When the Rana Plaza in Dhaka, Bangladesh collapsed on 24 April 2013, killing more than 1,100 factory workers and injuring 2,500 more, it brought worldwide attention to the plight of many workers, who suffer substandard working conditions in order to make the products we purchase. However, through its Sustainable Development Goals and Guiding Principles on Business and Human Rights, the UN has put a mandate before governments and companies to improve the entire ecosystem of supply chain management.
Aside from the legislative mandate for entities needing to comply with the Modern Slavery Act, there is a business case for implementing the Act whether involuntarily or voluntarily.
• Remain competitive in the market. Many companies are now being required to demonstrate compliance in order to tender and maintain business with large corporations and state governments.
• Improve your reputation. Many customers and investors are making human rights practices a priority alongside an organisation’s environmental footprint (cf. ACSI and RIAA, Modern Slavery Reporting – Guide for Investors (2019). Companies have the opportunity to improve their reputation and be a leader in the market.
• Mitigate financial and legal risk. There is direct financial impact and legal risks involved in not addressing the risk of modern slavery. In particular, the impact of Covid-19 is being felt in global supply chains.
• Improve staff morale. Generations Y and Z are fast becoming the largest cohort of employees. They prioritise purpose over profit and are looking for purposeful employment experiences. (cf. CEO Magazine, Is your workplace ready for Gen Y and Gen Z? 2019).
Five Tips for Business with the Modern Slavery Act
As mentioned above, the impact of modern slavery legislation will not only be felt at the big end of town. There will be a knock-on effect for smaller entities. As they comply, they will also ask their immediate tier 1 suppliers to comply as well. This is already happening in Australia.
Given this, here are five tips for business to prepare to take action:
1. Be informed about the issues of modern slavery and use the Modern Slavery Act as a vehicle for change within your organisation – engaging staff, contractors and suppliers responsibly, and learning to identify the risk.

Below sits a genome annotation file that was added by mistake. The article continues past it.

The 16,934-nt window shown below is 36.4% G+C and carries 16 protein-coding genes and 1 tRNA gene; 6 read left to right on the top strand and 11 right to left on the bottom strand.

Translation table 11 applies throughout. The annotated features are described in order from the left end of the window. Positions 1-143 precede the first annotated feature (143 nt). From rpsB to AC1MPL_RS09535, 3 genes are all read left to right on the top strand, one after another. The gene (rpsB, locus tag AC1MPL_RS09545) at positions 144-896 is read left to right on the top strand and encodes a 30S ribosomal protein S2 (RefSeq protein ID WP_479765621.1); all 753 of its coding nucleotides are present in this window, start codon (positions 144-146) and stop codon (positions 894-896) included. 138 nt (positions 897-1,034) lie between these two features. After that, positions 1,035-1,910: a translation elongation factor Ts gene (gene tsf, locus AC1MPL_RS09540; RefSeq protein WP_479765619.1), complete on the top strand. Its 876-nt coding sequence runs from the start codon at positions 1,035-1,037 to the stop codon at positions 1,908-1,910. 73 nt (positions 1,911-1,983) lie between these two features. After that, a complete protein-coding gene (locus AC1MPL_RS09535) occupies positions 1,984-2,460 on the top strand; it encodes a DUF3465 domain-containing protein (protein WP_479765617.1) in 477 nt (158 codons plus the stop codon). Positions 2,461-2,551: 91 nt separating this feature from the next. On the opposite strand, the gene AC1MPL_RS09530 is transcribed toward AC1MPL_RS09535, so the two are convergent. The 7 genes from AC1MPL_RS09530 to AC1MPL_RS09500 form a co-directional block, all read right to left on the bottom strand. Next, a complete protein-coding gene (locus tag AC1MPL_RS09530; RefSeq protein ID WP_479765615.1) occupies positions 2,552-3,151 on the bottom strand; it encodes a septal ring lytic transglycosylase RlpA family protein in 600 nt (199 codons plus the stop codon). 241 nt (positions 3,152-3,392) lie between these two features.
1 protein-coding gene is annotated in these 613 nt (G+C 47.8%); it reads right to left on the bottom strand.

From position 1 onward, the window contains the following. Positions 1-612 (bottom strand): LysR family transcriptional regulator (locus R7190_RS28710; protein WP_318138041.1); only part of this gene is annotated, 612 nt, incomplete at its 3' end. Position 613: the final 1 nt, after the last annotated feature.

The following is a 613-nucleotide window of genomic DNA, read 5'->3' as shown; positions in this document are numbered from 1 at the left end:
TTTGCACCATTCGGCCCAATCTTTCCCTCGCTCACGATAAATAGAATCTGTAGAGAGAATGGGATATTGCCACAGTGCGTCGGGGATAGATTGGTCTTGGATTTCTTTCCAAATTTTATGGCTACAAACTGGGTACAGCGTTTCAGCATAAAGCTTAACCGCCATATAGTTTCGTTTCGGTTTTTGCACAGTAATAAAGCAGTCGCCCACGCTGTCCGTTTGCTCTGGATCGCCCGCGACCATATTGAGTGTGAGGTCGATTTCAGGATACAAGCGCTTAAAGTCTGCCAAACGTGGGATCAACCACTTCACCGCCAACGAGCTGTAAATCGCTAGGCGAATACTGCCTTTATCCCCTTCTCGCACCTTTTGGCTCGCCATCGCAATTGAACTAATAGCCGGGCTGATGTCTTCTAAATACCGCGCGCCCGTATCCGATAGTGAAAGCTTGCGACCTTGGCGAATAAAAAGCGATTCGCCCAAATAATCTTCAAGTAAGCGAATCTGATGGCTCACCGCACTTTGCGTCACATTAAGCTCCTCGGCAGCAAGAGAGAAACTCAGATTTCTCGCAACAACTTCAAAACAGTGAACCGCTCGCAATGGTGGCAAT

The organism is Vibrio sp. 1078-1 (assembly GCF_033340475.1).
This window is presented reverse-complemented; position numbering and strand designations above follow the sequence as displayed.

2. As a supplier to large corporations, it is important to resist making any statutory declaration that you are ‘slave-free’ in order to tender for business. The Modern Slavery Act does not expect this. Rather, companies are asked to be transparent about the current risk of modern slavery and commit to taking reasonable steps to mitigate this risk.
3. Take steps to improve your operations to include a supplier code of conduct, modern slavery clauses in supplier contracts, and identify where the risk of modern slavery might be in the products you buy to run your business. The best place to start is a gaps analysis process.
4. Publish your own Position Statement on Modern Slavery on your website to signal your intention to meet compliance and reveal your efforts. See this as a working document that you improve over time as you learn and understand more.
5. Be receptive to whatever support, training, sources, supplier platforms and tools your BSB clients offer to help you retain and tender for business. At Unchained, we believe that making an impact on modern slavery is about collaboration and knowledge sharing and showing leadership through capacity building and resourcing those down the supply chain.
Unchained Business Services Pty Ltd is a for-purpose enterprise based in Sydney, Australia.
Unchained inspires Australian businesses to be leaders in making an impact on modern slavery. Their end-to-end bespoke suite of services is designed to help companies not only comply with the law, but to lead beyond compliance.
For more information, please contact Unchained Business Services at firstname.lastname@example.org. Our website http://www.unchained.net.au also contains information for what to do if you suspect an instance of modern slavery.